The California Coastal Commission: Real Estate Laws & Regulations

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The goal of the California Coastal Commission is to preserve the shoreline for current citizens and future generations in partnership with cities and counties by planning and regulating water and land use along the state's coastline. It oversees the development of beachfront properties, including the division of parcels, the building of structures and the issuance of zoning ordinances. It monitors any activities that change or intensify the use of, and public access to, coastal lands or waters in a specific area. The California Coastal Act is the basis for all decisions made by the California Coastal Commission. Property owners and developers who want to make significant changes to the California waterfront must follow the regulations laid out by the Act. Any changes will require a permit from either the Coastal Commission or from local city and county governments.

History of the California Coastal Commission

In 1972, Californians, concerned that the increase in private development along their shoreline was limiting the public's access to the ocean, established Proposition 20 by voter initiative to "Save Our Coast." The Coastal Commission came into being that year, and in 1976, the California Coastal Act extended its authority indefinitely. The Commission now monitors land that stretches from Mexico to Oregon and includes an additional 287 miles of coastline around nine offshore islands. It also encompasses about 1.5 million acres of land and stretches from 3 miles off the coast to inland boundaries that can be just a few blocks in urban areas or several miles in less developed regions.

Coastal Commission Organizational Structure

Today, the Coastal Commission protects the shoreline's natural resources and wildlife while ensuring public access and recreation with low-cost visitor accommodations. It also monitors alterations to the land; agricultural, commercial fishery and industrial activities; water quality; offshore oil and gas development; power plants; ports; and public works. The Coastal Commission has 16 members — 12 voting and four nonvoting. The California governor, the Senate Rules Committee and the Speaker of the Assembly appoint four voting members each and choose six from the public at large The remaining are elected officials, such as county supervisors or city council members from the six coastal regions specified in the Act. The nonvoting members are the secretaries of the Resources Agency; the Business, Transportation and Housing Agency; the Trade and Commerce Agency; and the chair of the State Lands Commission.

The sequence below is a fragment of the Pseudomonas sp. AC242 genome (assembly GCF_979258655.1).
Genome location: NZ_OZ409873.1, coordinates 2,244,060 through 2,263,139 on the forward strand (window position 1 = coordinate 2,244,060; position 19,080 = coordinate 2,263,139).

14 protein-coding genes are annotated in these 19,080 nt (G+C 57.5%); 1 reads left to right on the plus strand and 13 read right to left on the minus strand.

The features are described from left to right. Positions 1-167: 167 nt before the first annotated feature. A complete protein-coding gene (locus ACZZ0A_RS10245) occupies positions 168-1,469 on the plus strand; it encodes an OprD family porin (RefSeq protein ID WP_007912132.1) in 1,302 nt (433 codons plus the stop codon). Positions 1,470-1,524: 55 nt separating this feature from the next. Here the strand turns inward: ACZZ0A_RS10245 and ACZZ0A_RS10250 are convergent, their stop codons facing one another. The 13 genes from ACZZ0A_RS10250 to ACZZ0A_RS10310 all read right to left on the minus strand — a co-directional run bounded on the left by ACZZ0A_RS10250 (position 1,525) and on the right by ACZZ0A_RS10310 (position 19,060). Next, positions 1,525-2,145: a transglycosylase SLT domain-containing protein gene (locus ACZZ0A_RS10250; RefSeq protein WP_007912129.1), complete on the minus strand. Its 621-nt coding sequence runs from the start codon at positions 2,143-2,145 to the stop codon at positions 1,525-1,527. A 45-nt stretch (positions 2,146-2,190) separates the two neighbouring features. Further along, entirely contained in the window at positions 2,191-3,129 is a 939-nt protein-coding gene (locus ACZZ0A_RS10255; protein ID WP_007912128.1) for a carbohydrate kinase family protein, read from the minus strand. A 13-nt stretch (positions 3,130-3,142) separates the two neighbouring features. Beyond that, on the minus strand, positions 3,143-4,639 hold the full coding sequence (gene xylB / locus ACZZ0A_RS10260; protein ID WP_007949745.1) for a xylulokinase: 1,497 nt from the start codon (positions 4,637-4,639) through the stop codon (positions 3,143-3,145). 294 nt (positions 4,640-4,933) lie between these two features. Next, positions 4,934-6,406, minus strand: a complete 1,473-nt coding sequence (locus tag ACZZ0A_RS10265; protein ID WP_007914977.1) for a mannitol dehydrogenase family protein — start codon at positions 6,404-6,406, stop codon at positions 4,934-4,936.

The 7 Articles of the California Coastal Act

According to Chapter 3 of the California Coastal Act, seven articles define development along the coast and mandate protection of public access, recreational opportunities, and marine and land resources in the area. These resource, planning and management policies used by the Commission in reviewing coastal development permits and Local Coastal Programs (LCPs) are:

  • Article 1 General:​ Chapter 3 is the standard of measurement for defining the legality of Local Coastal Programs and development permits. The information in this chapter is also the standard by which conflicts between local governments and the Commission see a resolution.
  • Article 2 Public Access:​ A property owner or developer must conspicuously post public access and recreational opportunity information consistent with public safety needs while protecting public rights, the rights of private property owners and natural resource areas from overuse.
  • Article 3 Recreation:​ The protection of coastal regions, including oceanfront land, uplands and private areas suited for water-oriented recreation.
  • Article 4 Marine Environment:​ The maintenance, enhancement and restoration of marine resources. This includes water quality issues, wetlands protections and coastal armoring, with special protection given to areas and species of biological or economic significance.